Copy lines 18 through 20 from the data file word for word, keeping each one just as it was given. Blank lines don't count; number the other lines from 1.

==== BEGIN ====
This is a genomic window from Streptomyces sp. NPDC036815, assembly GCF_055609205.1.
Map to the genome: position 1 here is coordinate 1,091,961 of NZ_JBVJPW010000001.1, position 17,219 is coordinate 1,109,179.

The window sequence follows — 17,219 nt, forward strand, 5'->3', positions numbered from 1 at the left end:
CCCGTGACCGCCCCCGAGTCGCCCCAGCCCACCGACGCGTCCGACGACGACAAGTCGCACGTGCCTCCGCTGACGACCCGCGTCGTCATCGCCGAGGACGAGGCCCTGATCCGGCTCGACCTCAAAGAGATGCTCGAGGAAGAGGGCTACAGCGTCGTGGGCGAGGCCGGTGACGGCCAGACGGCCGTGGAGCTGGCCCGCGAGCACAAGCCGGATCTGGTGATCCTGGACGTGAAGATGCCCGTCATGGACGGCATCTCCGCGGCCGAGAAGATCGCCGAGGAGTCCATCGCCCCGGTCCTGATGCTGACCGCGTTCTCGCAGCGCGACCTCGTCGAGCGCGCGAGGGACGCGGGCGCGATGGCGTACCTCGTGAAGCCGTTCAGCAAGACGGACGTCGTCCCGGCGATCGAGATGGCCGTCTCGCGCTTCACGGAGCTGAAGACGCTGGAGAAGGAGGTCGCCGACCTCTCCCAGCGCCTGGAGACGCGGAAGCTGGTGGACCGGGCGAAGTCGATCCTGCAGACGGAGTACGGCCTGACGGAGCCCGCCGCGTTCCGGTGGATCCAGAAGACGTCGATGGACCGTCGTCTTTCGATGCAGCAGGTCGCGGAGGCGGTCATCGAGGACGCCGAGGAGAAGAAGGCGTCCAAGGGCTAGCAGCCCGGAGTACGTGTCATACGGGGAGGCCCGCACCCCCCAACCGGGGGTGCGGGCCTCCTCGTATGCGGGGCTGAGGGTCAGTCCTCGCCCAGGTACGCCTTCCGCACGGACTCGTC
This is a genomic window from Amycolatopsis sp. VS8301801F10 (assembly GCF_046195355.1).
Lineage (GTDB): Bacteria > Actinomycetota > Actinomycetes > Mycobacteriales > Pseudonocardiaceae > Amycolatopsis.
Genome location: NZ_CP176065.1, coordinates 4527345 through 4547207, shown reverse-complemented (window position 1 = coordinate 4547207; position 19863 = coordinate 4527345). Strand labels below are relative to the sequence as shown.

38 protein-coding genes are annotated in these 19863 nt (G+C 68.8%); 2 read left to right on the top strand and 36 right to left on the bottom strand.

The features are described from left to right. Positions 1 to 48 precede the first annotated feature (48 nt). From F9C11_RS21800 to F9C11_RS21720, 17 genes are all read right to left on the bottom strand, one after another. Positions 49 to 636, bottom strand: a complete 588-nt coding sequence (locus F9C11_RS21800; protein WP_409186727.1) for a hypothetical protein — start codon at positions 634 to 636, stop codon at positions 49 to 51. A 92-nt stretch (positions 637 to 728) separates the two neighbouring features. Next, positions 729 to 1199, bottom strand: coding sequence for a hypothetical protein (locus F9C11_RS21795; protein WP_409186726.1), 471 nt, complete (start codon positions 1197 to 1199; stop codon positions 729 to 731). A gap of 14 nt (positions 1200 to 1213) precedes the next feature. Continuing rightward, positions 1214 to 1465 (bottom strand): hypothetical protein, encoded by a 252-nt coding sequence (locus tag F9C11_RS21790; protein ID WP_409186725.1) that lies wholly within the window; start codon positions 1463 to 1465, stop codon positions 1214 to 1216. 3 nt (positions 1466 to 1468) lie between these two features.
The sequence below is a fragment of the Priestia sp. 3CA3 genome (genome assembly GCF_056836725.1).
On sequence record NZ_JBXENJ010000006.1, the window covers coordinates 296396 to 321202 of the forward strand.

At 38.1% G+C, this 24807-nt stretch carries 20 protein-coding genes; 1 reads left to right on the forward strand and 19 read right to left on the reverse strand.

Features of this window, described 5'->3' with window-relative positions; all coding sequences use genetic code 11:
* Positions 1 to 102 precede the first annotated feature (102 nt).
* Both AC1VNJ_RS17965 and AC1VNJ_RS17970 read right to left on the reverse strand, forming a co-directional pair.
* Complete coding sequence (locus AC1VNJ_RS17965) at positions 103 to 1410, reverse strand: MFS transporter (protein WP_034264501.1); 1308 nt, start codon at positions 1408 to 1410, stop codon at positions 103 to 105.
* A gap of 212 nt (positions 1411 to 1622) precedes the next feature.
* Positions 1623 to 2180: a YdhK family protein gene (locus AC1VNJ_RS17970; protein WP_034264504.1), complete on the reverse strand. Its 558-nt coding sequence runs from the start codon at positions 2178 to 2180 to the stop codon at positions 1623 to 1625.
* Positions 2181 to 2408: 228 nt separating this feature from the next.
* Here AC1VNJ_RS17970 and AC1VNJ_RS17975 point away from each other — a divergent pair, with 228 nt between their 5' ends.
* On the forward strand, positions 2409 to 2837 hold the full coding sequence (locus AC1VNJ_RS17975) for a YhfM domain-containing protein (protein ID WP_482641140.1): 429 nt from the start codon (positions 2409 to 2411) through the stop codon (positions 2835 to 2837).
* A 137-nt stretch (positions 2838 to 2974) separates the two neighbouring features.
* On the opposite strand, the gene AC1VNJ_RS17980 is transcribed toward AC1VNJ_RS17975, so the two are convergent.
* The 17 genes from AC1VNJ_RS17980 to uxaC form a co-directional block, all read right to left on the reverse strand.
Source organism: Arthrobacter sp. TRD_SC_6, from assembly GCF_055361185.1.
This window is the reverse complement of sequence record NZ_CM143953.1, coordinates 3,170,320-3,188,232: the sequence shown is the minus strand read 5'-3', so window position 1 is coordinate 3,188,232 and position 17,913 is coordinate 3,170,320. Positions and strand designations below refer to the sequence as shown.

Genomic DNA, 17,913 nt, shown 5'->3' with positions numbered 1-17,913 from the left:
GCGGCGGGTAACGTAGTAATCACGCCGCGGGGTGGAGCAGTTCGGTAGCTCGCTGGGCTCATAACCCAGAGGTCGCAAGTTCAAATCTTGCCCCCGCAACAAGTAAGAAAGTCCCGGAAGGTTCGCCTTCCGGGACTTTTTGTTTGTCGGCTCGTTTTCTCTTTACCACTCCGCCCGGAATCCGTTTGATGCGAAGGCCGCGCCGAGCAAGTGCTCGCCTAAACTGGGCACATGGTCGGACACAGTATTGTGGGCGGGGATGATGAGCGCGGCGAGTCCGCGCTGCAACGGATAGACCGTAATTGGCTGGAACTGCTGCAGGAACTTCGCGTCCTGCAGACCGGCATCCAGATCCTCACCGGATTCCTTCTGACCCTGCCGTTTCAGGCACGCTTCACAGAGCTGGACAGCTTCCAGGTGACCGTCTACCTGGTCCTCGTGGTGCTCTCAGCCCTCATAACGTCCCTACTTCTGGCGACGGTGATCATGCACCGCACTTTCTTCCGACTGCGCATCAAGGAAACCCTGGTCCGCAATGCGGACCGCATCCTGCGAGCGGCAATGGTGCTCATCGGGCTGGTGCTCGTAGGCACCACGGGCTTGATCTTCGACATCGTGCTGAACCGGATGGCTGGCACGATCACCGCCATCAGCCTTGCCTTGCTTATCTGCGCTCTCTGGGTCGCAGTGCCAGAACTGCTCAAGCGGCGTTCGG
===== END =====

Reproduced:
* Positions 1623 to 2180: a YdhK family protein gene (locus AC1VNJ_RS17970; protein WP_034264504.1), complete on the reverse strand. Its 558-nt coding sequence runs from the start codon at positions 2178 to 2180 to the stop codon at positions 1623 to 1625.
* Positions 2181 to 2408: 228 nt separating this feature from the next.
* Here AC1VNJ_RS17970 and AC1VNJ_RS17975 point away from each other — a divergent pair, with 228 nt between their 5' ends.